More than 70 people collected garbage around Humber Marshes in Toronto on Sunday as part of a national effort to keep Canadian shorelines clean.
Peter Doyle, general manager of Ripleys Aquarium of Canada, said volunteers and aquarium staff took part in what is known as the Great Canadian Shoreline Cleanup, a conservation initiative that began in Stanley Park in Vancouver, B.C. in 1994 but turned into a national campaign in 2002.
Early Sunday, the Toronto group found plastic bags, many cigarette butts and plenty of straws.
"People use way too many plastic bags and plastic bottles, and then they are just thrown away. Because they are so light, wind and rain will carry them into the water and they will wash up on the shore," Doyle said.
"We are trying to educate people to use less plastic."
The aquarium organizes shoreline garbage collecting about twice a year. Doyle said it estimates it collects than more 45 kilograms of garbage annually.
Doyle said there seems to be more garbage littering the shoreline this year and he believes the increase may be related to fluctuating water levels on Lake Ontario.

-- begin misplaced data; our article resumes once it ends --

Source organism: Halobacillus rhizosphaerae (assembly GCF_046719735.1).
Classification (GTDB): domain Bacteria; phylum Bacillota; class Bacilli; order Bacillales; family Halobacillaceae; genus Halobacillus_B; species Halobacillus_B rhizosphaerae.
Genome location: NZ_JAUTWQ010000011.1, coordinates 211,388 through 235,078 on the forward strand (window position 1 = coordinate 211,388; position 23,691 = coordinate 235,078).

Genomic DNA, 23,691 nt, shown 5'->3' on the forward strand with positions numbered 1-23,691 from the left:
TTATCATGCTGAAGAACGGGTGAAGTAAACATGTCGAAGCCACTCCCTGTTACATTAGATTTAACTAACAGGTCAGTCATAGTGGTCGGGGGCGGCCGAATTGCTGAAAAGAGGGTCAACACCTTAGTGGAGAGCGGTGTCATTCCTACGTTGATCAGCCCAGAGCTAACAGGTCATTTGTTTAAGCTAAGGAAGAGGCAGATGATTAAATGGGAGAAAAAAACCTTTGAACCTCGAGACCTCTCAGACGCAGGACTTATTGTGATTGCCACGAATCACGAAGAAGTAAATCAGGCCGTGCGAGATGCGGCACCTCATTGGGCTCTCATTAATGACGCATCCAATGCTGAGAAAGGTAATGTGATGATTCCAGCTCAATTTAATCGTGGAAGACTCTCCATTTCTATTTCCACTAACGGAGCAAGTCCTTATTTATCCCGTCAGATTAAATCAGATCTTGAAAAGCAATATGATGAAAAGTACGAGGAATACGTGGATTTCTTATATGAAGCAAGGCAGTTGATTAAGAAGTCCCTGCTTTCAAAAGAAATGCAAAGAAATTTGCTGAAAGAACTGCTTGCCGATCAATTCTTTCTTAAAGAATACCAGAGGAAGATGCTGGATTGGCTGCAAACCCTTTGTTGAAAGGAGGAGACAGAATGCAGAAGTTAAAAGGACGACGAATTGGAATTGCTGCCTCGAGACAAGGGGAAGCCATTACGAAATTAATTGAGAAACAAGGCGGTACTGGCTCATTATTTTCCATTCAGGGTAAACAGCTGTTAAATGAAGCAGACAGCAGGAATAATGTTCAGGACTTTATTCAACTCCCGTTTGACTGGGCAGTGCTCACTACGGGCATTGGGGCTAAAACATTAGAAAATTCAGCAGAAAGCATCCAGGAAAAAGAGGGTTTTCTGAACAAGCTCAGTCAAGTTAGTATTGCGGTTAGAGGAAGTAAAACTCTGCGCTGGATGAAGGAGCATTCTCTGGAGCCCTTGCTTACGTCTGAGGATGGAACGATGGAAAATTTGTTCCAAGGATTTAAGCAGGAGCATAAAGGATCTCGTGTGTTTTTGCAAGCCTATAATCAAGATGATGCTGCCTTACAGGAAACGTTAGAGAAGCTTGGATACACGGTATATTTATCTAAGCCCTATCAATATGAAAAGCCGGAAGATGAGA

Flooding and receding waters may have stirred up more garbage, he said.
In April, a group organized by the aquarium found significantly more garbage in the area than it did a year ago.
Humber Marshes in Etobicoke was selected because it's important ecologically, but also because it's the site of much garbage, said Doyle.
"We selected an area that is dirty and has lot of garbage buildup. We started four years ago."
Doyle said the aim of local events is to keep the shoreline clean and to spread awareness about the need to use reusable products.
"The No Straw Movement is great and we really support that as well," he said.
Carmen Garcia, a volunteer, said she wanted to take part because she wanted to do her bit for the environment. She said she found cigarette butts and broken glass.
"I live close by and I picked the event closest to my house," she said. "I wanted to experience it for myself."
The Great Canadian Shoreline Cleanup is a conservation initiative spearheaded by the Vancouver Aquarium and WWF-Canada.